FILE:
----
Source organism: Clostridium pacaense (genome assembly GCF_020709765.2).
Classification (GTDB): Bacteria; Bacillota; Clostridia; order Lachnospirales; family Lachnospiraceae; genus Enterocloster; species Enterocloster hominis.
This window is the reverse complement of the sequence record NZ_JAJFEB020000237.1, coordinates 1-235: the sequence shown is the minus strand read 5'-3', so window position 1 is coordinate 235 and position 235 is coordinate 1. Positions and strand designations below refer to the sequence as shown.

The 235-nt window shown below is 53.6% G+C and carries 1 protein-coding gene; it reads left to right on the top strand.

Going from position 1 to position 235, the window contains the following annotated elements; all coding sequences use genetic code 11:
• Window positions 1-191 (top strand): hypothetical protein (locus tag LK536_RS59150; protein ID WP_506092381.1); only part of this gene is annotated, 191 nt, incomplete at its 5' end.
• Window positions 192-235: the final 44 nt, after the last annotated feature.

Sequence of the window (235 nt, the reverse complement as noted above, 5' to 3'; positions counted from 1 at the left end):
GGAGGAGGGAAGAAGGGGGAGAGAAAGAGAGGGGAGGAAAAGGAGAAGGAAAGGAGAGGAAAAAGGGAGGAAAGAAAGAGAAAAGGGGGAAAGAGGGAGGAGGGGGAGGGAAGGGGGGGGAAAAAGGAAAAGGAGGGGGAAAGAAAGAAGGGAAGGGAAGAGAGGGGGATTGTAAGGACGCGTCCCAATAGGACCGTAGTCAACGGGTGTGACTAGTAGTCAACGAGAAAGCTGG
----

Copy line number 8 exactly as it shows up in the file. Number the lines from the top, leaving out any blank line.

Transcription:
Sequence of the window (235 nt, the reverse complement as noted above, 5' to 3'; positions counted from 1 at the left end):